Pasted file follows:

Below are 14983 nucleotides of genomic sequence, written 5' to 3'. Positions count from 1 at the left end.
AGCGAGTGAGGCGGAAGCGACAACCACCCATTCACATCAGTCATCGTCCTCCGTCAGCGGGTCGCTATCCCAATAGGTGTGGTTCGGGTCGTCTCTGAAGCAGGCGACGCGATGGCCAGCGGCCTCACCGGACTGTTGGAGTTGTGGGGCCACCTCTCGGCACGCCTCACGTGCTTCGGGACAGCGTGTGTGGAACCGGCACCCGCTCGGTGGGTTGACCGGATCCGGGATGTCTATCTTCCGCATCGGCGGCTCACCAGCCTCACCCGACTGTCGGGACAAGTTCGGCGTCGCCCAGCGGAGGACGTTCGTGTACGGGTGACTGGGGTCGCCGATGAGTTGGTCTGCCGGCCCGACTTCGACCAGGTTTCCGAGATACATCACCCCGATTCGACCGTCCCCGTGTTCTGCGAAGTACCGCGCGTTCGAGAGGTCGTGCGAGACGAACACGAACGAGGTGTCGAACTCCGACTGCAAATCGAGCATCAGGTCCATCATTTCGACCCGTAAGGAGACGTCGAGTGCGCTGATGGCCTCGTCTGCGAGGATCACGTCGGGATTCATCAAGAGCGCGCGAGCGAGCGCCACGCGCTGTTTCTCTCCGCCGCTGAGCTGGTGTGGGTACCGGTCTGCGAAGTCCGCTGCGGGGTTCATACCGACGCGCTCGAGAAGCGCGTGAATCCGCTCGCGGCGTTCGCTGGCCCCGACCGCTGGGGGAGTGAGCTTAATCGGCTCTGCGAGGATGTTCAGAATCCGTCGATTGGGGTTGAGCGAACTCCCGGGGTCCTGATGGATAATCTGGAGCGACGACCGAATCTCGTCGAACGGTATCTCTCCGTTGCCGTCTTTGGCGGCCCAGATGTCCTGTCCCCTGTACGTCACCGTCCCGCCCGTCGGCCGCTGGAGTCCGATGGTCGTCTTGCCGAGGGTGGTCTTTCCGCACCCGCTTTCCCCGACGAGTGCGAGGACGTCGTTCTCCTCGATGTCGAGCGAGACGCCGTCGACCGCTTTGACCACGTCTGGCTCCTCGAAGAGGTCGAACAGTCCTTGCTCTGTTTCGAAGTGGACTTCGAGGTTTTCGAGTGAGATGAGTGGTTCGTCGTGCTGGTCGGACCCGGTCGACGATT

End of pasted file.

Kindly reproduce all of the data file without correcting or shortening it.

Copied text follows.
Below are 14983 nucleotides of genomic sequence, written 5' to 3'. Positions count from 1 at the left end.
AGCGAGTGAGGCGGAAGCGACAACCACCCATTCACATCAGTCATCGTCCTCCGTCAGCGGGTCGCTATCCCAATAGGTGTGGTTCGGGTCGTCTCTGAAGCAGGCGACGCGATGGCCAGCGGCCTCACCGGACTGTTGGAGTTGTGGGGCCACCTCTCGGCACGCCTCACGTGCTTCGGGACAGCGTGTGTGGAACCGGCACCCGCTCGGTGGGTTGACCGGATCCGGGATGTCTATCTTCCGCATCGGCGGCTCACCAGCCTCACCCGACTGTCGGGACAAGTTCGGCGTCGCCCAGCGGAGGACGTTCGTGTACGGGTGACTGGGGTCGCCGATGAGTTGGTCTGCCGGCCCGACTTCGACCAGGTTTCCGAGATACATCACCCCGATTCGACCGTCCCCGTGTTCTGCGAAGTACCGCGCGTTCGAGAGGTCGTGCGAGACGAACACGAACGAGGTGTCGAACTCCGACTGCAAATCGAGCATCAGGTCCATCATTTCGACCCGTAAGGAGACGTCGAGTGCGCTGATGGCCTCGTCTGCGAGGATCACGTCGGGATTCATCAAGAGCGCGCGAGCGAGCGCCACGCGCTGTTTCTCTCCGCCGCTGAGCTGGTGTGGGTACCGGTCTGCGAAGTCCGCTGCGGGGTTCATACCGACGCGCTCGAGAAGCGCGTGAATCCGCTCGCGGCGTTCGCTGGCCCCGACCGCTGGGGGAGTGAGCTTAATCGGCTCTGCGAGGATGTTCAGAATCCGTCGATTGGGGTTGAGCGAACTCCCGGGGTCCTGATGGATAATCTGGAGCGACGACCGAATCTCGTCGAACGGTATCTCTCCGTTGCCGTCTTTGGCGGCCCAGATGTCCTGTCCCCTGTACGTCACCGTCCCGCCCGTCGGCCGCTGGAGTCCGATGGTCGTCTTGCCGAGGGTGGTCTTTCCGCACCCGCTTTCCCCGACGAGTGCGAGGACGTCGTTCTCCTCGATGTCGAGCGAGACGCCGTCGACCGCTTTGACCACGTCTGGCTCCTCGAAGAGGTCGAACAGTCCTTGCTCTGTTTCGAAGTGGACTTCGAGGTTTTCGAGTGAGATGAGTGGTTCGTCGTGCTGGTCGGACCCGGTCGACGATT